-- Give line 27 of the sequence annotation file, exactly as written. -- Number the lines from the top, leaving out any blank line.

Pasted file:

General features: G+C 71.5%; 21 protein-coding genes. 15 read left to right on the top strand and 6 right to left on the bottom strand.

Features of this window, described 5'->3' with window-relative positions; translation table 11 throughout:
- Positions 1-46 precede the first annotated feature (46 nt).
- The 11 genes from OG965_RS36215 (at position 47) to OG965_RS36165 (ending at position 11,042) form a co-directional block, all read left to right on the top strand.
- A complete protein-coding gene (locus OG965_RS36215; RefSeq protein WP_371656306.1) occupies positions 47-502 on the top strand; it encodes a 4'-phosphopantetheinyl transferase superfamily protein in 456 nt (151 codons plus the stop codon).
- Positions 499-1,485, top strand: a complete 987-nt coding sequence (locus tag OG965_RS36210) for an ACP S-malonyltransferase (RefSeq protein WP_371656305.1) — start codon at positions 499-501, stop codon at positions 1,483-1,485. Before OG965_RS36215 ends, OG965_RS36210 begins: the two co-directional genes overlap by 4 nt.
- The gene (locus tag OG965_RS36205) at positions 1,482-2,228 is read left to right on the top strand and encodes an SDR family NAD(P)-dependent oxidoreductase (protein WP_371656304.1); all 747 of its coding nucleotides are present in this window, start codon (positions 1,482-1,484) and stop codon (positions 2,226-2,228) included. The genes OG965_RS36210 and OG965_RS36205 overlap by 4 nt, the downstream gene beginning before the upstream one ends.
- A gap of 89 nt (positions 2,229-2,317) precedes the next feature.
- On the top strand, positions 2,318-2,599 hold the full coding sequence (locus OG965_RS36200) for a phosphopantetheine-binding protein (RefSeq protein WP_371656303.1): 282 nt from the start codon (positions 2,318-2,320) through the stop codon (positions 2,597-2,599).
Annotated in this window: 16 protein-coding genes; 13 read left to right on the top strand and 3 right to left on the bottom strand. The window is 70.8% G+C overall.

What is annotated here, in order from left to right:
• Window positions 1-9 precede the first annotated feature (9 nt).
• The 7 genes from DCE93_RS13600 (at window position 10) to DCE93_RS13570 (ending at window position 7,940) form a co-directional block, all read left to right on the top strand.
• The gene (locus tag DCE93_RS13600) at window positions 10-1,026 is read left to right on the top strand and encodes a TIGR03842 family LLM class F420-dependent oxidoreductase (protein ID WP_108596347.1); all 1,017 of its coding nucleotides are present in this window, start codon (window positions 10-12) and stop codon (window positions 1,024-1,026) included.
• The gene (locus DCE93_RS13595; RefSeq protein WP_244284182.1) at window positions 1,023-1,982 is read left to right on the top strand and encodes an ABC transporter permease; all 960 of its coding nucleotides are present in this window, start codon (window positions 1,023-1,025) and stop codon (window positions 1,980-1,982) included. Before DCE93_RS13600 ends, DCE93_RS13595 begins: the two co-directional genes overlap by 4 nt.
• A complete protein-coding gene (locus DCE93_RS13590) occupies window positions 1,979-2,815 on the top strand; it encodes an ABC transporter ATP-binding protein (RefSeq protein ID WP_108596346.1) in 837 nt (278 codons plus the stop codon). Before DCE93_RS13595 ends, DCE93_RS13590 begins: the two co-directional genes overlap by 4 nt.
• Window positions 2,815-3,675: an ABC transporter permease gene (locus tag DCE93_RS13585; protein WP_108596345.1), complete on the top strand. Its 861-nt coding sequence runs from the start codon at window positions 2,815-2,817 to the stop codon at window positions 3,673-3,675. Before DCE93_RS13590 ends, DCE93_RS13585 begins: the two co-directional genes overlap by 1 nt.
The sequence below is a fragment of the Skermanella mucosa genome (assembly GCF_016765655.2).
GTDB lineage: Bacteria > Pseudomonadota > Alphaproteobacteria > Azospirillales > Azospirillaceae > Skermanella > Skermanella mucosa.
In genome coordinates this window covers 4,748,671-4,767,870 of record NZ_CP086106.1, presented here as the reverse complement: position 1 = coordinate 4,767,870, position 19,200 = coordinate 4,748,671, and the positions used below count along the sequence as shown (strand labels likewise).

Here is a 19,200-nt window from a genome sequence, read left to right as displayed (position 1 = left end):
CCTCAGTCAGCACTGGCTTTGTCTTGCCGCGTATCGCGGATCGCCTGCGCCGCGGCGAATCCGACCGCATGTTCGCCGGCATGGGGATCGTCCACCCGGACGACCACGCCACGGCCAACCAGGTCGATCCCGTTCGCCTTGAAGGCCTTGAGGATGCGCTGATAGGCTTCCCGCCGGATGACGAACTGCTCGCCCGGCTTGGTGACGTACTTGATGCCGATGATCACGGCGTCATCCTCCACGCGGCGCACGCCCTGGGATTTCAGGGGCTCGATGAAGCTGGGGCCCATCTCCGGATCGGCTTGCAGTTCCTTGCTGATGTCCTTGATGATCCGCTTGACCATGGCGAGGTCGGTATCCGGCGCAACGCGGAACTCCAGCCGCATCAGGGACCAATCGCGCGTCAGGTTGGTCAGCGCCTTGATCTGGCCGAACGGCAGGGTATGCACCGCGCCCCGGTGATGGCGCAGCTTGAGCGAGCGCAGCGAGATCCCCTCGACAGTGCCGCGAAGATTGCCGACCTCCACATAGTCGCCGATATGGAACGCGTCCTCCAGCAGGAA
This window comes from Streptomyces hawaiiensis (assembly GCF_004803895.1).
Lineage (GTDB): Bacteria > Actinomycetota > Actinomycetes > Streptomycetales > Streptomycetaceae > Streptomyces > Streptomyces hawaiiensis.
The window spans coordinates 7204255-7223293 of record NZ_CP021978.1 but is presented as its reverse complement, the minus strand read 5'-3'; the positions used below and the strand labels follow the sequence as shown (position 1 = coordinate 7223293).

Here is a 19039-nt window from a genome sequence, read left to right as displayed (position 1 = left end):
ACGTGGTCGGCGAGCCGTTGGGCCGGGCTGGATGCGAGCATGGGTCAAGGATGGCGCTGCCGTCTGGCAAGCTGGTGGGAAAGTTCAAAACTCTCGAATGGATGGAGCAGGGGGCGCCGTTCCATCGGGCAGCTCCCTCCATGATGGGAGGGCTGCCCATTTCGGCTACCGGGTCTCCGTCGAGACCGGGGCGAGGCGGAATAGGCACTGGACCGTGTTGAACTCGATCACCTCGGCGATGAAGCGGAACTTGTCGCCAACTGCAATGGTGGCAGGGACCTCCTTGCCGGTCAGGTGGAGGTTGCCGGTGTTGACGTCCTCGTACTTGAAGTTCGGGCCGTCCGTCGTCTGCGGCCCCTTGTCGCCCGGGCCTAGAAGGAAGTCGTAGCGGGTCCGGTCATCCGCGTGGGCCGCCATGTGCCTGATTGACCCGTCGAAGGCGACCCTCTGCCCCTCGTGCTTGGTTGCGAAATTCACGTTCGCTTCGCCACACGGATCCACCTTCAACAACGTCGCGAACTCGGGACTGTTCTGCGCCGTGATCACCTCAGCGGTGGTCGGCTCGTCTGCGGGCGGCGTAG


ACGTGGTCGGCGAGCCGTTGGGCCGGGCTGGATGCGAGCATGGGTCAAGGATGGCGCTGCCGTCTGGCAAGCTGGTGGGAAAGTTCAAAACTCTCGAATGGATGGAGCAGGGGGCGCCGTTCCATCGGGCAGCTCCCTCCATGATGGGAGGGCTGCCCATTTCGGCTACCGGGTCTCCGTCGAGACCGGGGCGAGGCGGAATAGGCACTGGACCGTGTTGAACTCGATCACCTCGGCGATGAAGCGGAACTTGTCGCCAACTGCAATGGTGGCAGGGACCTCCTTGCCGGTCAGGTGGAGGTTGCCGGTGTTGACGTCCTCGTACTTGAAGTTCGGGCCGTCCGTCGTCTGCGGCCCCTTGTCGCCCGGGCCTAGAAGGAAGTCGTAGCGGGTCCGGTCATCCGCGTGGGCCGCCATGTGCCTGATTGACCCGTCGAAGGCGACCCTCTGCCCCTCGTGCTTGGTTGCGAAATTCACGTTCGCTTCGCCACACGGATCCACCTTCAACAACGTCGCGAACTCGGGACTGTTCTGCGCCGTGATCACCTCAGCGGTGGTCGGCTCGTCTGCGGGCGGCGTAG